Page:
Complex numbers are the numbers which are expressed in the form of a+ib where i is an imaginary number calledÂ iotaÂ and has the value of (âˆš1). For example, 2+3i is a complex number, where 2 is a real number and 3i is an imaginary number. Therefore, the combination of both numbers is a complex one.
Also,
See the table below to differentiate between a real number and an imaginary number.
Complex Number  Real Number  Imaginary Number 
1+2i  1  2i 
79i  7  9i 
6i  0  6i(Purely Imaginary) 
6  6  0i(Purely Real) 
The main application of these numbers is to represent periodic motions such as water waves, alternating current, light waves, etc., which relies on sine or cosine waves etc. There are certain formulas which are used to solve the problems based on complex numbers. Also, the mathematical operations such as addition, subtraction and multiplication are performed on these numbers. The key concepts are highlighted in this lesson will include the following:
 Introduction
 Algebraic Operation on Complex numbers
 Formulas
 Power of iota (i)
 Identities
 Modulus and Conjugate of a Complex number
 Examples
 Argand Plane & Polar Representation of Complex Number
Complex Numbers Definition
The complex number is basically the combination of a real number and an imaginary number. The real numbers are the numbers which we usually work on to do the mathematical calculations. But the imaginary numbers are not generally used for calculations but only in the case of imaginary numbers. let us check the definitions for both the numbers.
What are Real Numbers?
Any number which is present in a number system such as positive, negative, zero, integer, rational, irrational, fractions, etc. are real numbers. It is represented as Re(). For example: 12, 45, 0, 1/7, 2.8,Â âˆš5 are all real numbers.
What are Imaginary Numbers?
The numbers which are not real are imaginary numbers. When we square an imaginary number, it gives a negative result. It is represented as Im(). Example:Â âˆš2,Â âˆš7,Â âˆš11 are all imaginary numbers.
In the 16th century, the complex numbers were introduced which made it possible to solve the equation x^{2}Â +1 = 0. The roots of the equation are of form x = Â±âˆš1Â and no real roots exist. Thus, with the introduction of complex numbers, we have Imaginary roots.
We denote âˆš1 with the symbol ‘i’, where iÂ denotes Iota (Imaginary number).
An equation of the form z= a+ib, where a and b are real numbers, is defined to be a complex number. The real part is denoted by Re z = a and the imaginary part is denoted by Im z = b.
Algebraic Operation on Complex numbers
There can be four types ofÂ algebraic operation on complex numbersÂ which are mentioned below. Visit the linked article to know more about these algebraic operations along with solved examples. The four operations on the complex numbers include:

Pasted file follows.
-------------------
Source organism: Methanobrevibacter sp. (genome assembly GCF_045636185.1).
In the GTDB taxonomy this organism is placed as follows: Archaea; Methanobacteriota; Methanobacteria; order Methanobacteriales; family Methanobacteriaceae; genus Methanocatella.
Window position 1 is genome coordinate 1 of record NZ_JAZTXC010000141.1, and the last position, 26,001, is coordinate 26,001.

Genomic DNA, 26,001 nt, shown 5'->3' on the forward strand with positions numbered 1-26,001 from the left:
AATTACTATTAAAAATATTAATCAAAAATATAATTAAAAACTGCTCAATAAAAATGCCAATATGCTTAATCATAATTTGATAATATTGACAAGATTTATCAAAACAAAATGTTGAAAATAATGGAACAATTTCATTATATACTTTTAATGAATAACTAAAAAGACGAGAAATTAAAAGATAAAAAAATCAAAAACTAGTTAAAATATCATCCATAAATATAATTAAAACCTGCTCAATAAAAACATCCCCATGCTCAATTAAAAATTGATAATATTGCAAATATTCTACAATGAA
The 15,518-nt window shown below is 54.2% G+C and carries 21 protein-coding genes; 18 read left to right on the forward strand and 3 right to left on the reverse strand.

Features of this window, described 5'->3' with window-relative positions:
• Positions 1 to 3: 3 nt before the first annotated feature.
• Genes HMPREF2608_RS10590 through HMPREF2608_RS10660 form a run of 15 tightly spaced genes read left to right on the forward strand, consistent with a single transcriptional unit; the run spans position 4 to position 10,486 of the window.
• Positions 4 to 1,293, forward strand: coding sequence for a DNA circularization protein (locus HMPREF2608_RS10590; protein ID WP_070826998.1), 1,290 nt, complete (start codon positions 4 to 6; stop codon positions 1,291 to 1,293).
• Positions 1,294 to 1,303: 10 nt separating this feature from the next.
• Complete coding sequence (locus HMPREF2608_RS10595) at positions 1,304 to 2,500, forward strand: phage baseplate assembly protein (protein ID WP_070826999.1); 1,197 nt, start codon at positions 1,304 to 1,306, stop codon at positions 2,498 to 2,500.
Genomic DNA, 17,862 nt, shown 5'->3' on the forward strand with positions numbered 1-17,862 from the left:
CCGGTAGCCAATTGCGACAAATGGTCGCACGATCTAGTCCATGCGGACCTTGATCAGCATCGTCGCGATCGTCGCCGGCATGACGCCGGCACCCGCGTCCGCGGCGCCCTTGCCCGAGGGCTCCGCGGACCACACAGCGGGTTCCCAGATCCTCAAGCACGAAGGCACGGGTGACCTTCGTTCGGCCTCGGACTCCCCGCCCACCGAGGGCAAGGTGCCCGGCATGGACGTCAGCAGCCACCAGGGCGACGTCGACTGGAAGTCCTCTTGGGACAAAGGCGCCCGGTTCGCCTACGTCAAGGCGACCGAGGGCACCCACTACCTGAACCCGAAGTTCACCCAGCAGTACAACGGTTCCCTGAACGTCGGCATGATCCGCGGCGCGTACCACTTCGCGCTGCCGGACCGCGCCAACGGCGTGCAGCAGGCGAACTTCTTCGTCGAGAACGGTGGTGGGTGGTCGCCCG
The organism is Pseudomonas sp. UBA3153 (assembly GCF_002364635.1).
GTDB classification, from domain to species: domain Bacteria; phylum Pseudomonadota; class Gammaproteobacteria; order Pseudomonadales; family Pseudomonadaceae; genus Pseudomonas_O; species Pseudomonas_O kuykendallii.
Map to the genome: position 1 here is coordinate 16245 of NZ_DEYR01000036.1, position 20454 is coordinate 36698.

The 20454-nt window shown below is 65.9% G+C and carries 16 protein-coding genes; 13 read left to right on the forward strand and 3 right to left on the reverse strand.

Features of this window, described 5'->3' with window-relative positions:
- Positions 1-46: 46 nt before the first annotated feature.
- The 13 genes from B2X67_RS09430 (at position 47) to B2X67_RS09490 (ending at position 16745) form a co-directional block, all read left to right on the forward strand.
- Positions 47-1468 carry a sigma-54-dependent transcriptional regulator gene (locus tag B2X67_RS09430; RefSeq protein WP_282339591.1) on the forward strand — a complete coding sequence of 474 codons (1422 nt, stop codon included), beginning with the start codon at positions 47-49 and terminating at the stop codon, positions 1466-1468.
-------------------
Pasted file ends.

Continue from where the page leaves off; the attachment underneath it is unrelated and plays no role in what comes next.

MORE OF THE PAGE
Addition
 Subtraction
 Multiplication
 Division
Quadratic EquationsComplex Numbers
When we solve a quadratic equation of the form ax^{2}Â +bx+c = 0, the roots of the equations can be determined in three forms;


 Two Distinct Real Roots
 Similar Root
 No Real roots (Complex Roots)

Complex Number Formulas
 Addition
Â Â Â Â Â (a + ib) + (c + id) = (a + c) +Â i(b + d)
 Subtraction
(a + ib) – (c + id) = (a – c) + i(b – d)
 Multiplication
(a + ib) – (c + id) = (ac – bd) + i(ad + bc)
 Division
(a + ib) / (c + id) = (ac+bd)/ (c^{2} + d^{2}) + i(bc – ad)Â / (c^{2} + d^{2})
Power of Iota (i)
Depending upon the power of “i”, it can take the following values;
i^{4k+1} = i .Â i^{4k+2Â }= 1Â i^{4k+3} =Â iÂ .Â i^{4k} = 1
where k can have an integral value (positive or negative).
Similarly, we can find for the negative power of i, which are as follows;
i^{1} = 1 / i
Multiplying and dividing the above term with i, we have;
i^{1} = 1 / iÂ Â Ã—Â i/iÂ Â Ã— i^{1}Â = i / i^{2} = i / 1 = iÂ / 1 = i
Note: âˆš1 Ã— âˆš1 = âˆš(1Â Ã— 1) = âˆš1 = 1 contradicts to the fact that i^{2}Â = 1.
Therefore, for an imaginary number,Â âˆšaÂ Ã— âˆšb is not equal toÂ âˆšab.
Identities
Let us see some of the identities.
 (z_{1Â }+ z_{2})^{2} = (z_{1})^{2Â }+Â (z_{2})^{2}Â + 2 z_{1}Â Ã—Â z_{2}
 (z_{1 }–Â z_{2})^{2} = (z_{1})^{2Â }+Â (z_{2})^{2}Â – 2 z_{1}Â Ã—Â z_{2}
 (z_{1})^{2 }–Â (z_{2})^{2} =Â (z_{1Â }+ z_{2})(z_{1 }–Â z_{2})
 (z_{1Â }+ z_{2})^{3}Â = (z_{1})^{3}^{Â }+ 3(z_{1})^{2}Â z_{2Â }Â +3(z_{2})^{2}Â z_{1}_{Â }+ (z_{2}Â )^{3}
 (z_{1Â }– z_{2})^{3}Â = (z_{1})^{3}^{Â }– 3(z_{1})^{2}Â z_{2Â }Â +3(z_{2})^{2}Â z_{1}_{Â }– (z_{2}Â )^{3}
Modulus and Conjugate
Let z=a+ib be a complex number.
The Modulus of z is represented by z.
Mathematically, \(\left  z \right = \sqrt{a^{2}+b^{2}}\)
The conjugate of “z” is denoted by \(\bar{z}\).
Mathematically, \(\bar{z}\)= a – ib
Argand Plane and Polar Representation
Similar to the XY plane, the Argand(or complex) plane is a system of rectangular coordinates in which the complex number a+ib is represented by the point whose coordinates are a and b.
We find the real and complex components in terms of r and Î¸, where r is the length of the vector and Î¸ is the angle made with the real axis. Check out the detailedÂ argand plane and polar representation of complex numbersÂ in this article and understand this concept in a detailed way along with solved examples.
Problems and Solutions
Example 1: SimplifyÂ
 a) 16i + 10i(3i)
 b) (7i)(5i)
 c) 11i + 13i – 2i
Solution:Â
 a) 16i + 10i(3i)
= 16i + 10i(3) + 10i (i)
= 16i +30i – 10 i2
= 46 i – 10 (1)
= 46i + 10
 b) (7i)(5i) = 35Â i2 = 35 (1) = 35
 c) 11i + 13i – 2i = 22i
Related Links
Learn more about the Identities, Conjugate of the complex number, and other complex numbers related concepts at BYJU’S. Also, get additional study materials for various maths topics along with practice questions, examples, and tips to be able to learn maths more effectively.